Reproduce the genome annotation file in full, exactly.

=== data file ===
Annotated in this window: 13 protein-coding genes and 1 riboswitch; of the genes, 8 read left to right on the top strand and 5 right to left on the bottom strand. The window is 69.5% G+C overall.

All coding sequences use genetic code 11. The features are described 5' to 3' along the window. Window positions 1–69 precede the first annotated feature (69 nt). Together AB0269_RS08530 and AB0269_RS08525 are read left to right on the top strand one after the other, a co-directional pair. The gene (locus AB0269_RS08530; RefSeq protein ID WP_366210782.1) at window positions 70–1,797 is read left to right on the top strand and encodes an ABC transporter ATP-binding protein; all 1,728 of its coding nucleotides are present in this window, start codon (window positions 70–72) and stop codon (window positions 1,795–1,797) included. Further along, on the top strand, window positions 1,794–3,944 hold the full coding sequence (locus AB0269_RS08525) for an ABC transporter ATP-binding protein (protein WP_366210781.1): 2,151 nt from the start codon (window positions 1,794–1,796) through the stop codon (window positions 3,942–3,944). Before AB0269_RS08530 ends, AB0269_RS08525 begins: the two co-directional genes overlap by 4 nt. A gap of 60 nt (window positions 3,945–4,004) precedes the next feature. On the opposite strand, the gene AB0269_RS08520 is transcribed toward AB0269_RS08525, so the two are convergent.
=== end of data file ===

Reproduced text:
Annotated in this window: 13 protein-coding genes and 1 riboswitch; of the genes, 8 read left to right on the top strand and 5 right to left on the bottom strand. The window is 69.5% G+C overall.

All coding sequences use genetic code 11. The features are described 5' to 3' along the window. Window positions 1–69 precede the first annotated feature (69 nt). Together AB0269_RS08530 and AB0269_RS08525 are read left to right on the top strand one after the other, a co-directional pair. The gene (locus AB0269_RS08530; RefSeq protein ID WP_366210782.1) at window positions 70–1,797 is read left to right on the top strand and encodes an ABC transporter ATP-binding protein; all 1,728 of its coding nucleotides are present in this window, start codon (window positions 70–72) and stop codon (window positions 1,795–1,797) included. Further along, on the top strand, window positions 1,794–3,944 hold the full coding sequence (locus AB0269_RS08525) for an ABC transporter ATP-binding protein (protein WP_366210781.1): 2,151 nt from the start codon (window positions 1,794–1,796) through the stop codon (window positions 3,942–3,944). Before AB0269_RS08530 ends, AB0269_RS08525 begins: the two co-directional genes overlap by 4 nt. A gap of 60 nt (window positions 3,945–4,004) precedes the next feature. On the opposite strand, the gene AB0269_RS08520 is transcribed toward AB0269_RS08525, so the two are convergent.